Fleece doesn't need to be edged at all as it doesn't ravel. So if all this doesn't help you, just let the cut bottom edge of the pj's be good enough.








-- Edited on 1/7/13 12:10 PM --

------
Thank you Lord for my Mother who taught me the joy of sewing, for my Father who encouraged my sewing, for the talent You gave me to sew, and for all the special people in my life to sew for.

path49
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Date: 1/7/13 12:15 PM

If you're talking about the really soft fleece that kind of looks like terrycloth & stretches like crazy, I know exactly what you mean. I made a throw for my grand daughter last year & was just going to serge the edges. It looked great after serging BUT if you stretched the crossgrain, it rippled....& stayed rippled!

I finally put binding around it & that worked great. You might try binding the bottom with bias tape. You won't lose any length that way...& the tape will stabilize the edge while you're sewing it on.

This type of fleece can't be left unfinished...the little "loops" ravel off the edges.

ryan's mom
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ryan's mom
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Date: 1/7/13 12:18 PM

Always use a long stitch length like 3.0 or 3.5. Only use the stretch stitch after you have used the long stitch length. Simply stitch over the longer stitch with the knit stitch in high-stress areas like the crotch or underarms. Or upper back if you have princess lines like I put in some of my fleece tops. When doing the hems, yes, use the walking foot and consider using washable basting spray or wonder tape. Usually I would use the wonder tape just for zippers in fleece and use the basting spray for hems or any place else where I definitely want to keep that 1:1 ratio.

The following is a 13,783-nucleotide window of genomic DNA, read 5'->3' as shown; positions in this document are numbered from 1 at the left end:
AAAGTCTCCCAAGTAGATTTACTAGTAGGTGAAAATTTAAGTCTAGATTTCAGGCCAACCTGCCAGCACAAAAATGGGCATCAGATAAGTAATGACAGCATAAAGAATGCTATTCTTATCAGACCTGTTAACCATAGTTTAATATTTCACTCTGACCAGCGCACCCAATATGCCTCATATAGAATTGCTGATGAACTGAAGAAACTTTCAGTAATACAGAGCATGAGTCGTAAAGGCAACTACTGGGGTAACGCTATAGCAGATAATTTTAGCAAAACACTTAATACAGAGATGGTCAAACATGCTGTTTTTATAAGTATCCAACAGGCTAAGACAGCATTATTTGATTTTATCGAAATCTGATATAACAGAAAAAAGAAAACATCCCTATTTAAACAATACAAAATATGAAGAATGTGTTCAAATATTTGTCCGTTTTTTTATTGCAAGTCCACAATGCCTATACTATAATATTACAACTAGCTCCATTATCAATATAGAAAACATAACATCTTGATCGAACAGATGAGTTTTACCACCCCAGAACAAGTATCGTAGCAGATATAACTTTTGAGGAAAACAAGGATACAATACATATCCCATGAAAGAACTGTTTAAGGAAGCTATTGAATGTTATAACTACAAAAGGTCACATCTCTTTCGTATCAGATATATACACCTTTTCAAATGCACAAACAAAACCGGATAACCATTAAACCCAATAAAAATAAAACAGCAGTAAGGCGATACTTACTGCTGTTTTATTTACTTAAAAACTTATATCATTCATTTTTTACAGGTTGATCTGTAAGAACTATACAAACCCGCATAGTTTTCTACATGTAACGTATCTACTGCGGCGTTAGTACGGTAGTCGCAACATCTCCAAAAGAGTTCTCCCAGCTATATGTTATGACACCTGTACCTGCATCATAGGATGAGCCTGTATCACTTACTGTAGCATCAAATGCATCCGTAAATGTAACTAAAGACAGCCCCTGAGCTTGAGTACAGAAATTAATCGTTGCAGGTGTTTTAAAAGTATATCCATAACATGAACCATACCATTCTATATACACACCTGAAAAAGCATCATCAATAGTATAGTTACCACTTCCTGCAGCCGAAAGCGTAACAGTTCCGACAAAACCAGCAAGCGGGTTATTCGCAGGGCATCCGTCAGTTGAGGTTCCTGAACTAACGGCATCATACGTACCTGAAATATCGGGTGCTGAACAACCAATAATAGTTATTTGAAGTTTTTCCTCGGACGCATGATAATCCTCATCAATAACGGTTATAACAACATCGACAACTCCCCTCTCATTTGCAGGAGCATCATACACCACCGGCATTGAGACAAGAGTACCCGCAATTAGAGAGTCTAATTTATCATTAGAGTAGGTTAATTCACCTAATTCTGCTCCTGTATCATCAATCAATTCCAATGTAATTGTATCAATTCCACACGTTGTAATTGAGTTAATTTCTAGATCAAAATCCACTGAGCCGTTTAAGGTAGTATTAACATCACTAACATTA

ETA just to clarify I used the walking foot on the entire project, not just the hems.
-- Edited on 1/7/13 12:21 PM --

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Big 4 Pattern size 12, RTW bottom: 6, RTW jacket 8, RTW top (no size fits me well!)
Measurements: 34 HB/36 FB (34C bra)/27.5/36 (and working hard to keep it that way.)
Machines: Sewing: Elna 760, vintage Kenmore Model 33 (1967), Janome Gem Gold 3. Sergers: Babylock Imagine and Babylock Enlighten. Embroidery Only: Janome 300E. Coverstitch: Janome CP1000. Straight Stitch: Janome 1600P.

If you think your sewing is better than everyone else's around here, get out of my way b****. I hate sewing snobs.

My blog: www.phatchickdesigns.blogspot.com

snipsnip
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Date: 1/7/13 1:32 PM

Wow. What great replies. Thank you.

I was just edging the bottoms, and I love the bias tape idea! I could see that adding length, and it would look nicer, too.

It also looks like I'll be picking up a walking foot in the near future. It sounds hard to live without one with the fabrics and styles we like the most.